Are naming rights truly overrated? If you want to find that out, don't look at some study published by academics. Just take anecdotal evidence, which worked just fine for Ronald Reagan. To do that, you only need to look at the Detroit Tigers, who are a terrible baseball team playing in a city that is so bad off that it is used as a stand-in for the Katrina-destroyed New Orleans in movies. The Tigers, not long ago, lost their own corporate naming rights' sponsor, Comerica. Instead of selling new rights over the fountain at the park, the Tigers donated the spot to the Big 3 automakers. The result -- an outpouring of support by the community and a pretty good year for the Tigers.

What Would YOU Do For Super Bowl Tickets? Remember the lady who tried to trade sex for World Series tickets? Didn't you kind of think her real crime was in making her offer too explicit? What if she'd told those cops, "Look, I just want to go to the World Series, have a beer or two, and, by the way, my friends say I'm really trampy?" What crime would be committed then? If it's no crime to decide to sleep with someone after the date, why is it a crime to let them know up front how the date will end up?

Or is it a question of how subtle she was in letting them know? There are are other ways of advertising the same message, the message that if you take that person out, you'll be getting some:

Last week, this read "Sun Life Stadium."

Anyway, because of that crack police work by Philly cops who apparently think the biggest threat to their city is sleazy Phillies phans...

Book 'em, Danno!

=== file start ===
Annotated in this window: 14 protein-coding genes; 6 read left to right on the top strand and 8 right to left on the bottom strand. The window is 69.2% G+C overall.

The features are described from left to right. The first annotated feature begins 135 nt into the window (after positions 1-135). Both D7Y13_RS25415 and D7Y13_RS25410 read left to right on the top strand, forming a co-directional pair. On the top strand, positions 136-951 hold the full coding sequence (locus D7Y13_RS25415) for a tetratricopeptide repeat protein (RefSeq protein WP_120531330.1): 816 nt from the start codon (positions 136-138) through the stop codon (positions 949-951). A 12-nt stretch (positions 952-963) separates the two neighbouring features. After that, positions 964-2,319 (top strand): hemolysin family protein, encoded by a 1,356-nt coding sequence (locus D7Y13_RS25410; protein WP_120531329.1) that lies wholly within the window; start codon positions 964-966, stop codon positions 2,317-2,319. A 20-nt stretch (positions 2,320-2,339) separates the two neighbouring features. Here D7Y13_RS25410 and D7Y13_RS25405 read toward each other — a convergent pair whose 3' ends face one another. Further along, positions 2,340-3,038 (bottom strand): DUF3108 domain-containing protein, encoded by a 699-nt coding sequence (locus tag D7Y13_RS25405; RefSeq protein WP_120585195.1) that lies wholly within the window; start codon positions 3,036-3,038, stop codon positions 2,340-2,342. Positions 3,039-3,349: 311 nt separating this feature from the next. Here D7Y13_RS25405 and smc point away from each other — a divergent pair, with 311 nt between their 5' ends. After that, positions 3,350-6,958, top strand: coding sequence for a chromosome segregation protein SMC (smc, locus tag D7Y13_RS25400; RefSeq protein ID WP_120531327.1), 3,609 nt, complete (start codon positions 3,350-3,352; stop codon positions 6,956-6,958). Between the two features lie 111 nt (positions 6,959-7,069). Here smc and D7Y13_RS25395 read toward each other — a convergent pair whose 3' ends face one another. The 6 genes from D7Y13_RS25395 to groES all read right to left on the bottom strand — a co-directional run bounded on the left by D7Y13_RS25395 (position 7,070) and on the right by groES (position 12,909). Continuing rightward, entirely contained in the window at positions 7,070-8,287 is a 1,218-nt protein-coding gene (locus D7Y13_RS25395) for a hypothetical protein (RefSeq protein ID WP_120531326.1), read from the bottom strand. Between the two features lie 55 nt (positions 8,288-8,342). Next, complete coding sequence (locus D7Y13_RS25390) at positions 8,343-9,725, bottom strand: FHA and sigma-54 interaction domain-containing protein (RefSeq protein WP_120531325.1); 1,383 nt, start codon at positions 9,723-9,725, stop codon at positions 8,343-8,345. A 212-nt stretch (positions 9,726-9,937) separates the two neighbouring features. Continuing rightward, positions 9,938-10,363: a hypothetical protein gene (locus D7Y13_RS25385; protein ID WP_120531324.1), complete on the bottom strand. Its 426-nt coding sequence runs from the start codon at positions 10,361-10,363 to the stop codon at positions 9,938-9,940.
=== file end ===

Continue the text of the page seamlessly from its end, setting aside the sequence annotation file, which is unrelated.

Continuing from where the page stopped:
... the world is safe for people who don't want other people to trade sex for tickets. Instead, enterprising Craigslisters are playing on guilt and other emotions to get their tickets. (No, sex is not an emotion.)

Like this guy who wants to take his wife to the game for their 15th anniversary. That's sweet, right? Oh, and also, he's a policeman! So, you know, you kind of owe him your tickets, 'cause of 9/11 and all. But just because he's a cop with a wife doesn't mean he needs a bunch of spam from you. Or, as he says: "I don't want spam or fraud so keep that shit to yourself."

Too bad you other posters didn't think to tell people not to defraud you. Caveat poster!

That guy is almost trumped by the fellow who wants to take his dad to the big game, and feels compelled to tell you that and reassure you that the tickets are not to resell. He even plays on your sympathy by noting he'll trade you his start/finish line Daytona 500 tickets, and pleads: "I hope that everything on C/L is not a scam." Expressing that hope makes it so, I'm sure. (But he didn't warn you not to fraud him, so feel free to at least try.)

Haven't started on your resolution to get in shape for the New Year? Why not trade those practically-worthless Super Bowl tickets for some fitness equipment? This guy owns a bunch of fitness stores -- but can't afford to buy his own tickets, so he'll trade you a Jumpoline for yours.

Those were all from the South Florida Craigslist. Things get weirder if you go elsewhere. This chef will trade his cooking services on Super Bowl Sunday, and says he's "looking to trade my time for anything of value." I know lots of movies that start out that way. Movies I'm not supposed to have watched.

I'm especially not to have watched
them at work.

In New York, you can trade your tickets for a Blonde Ibanez... but don't get excited, it's just a guitar of some sort. Also, in New York, we're back to guilt and emotion: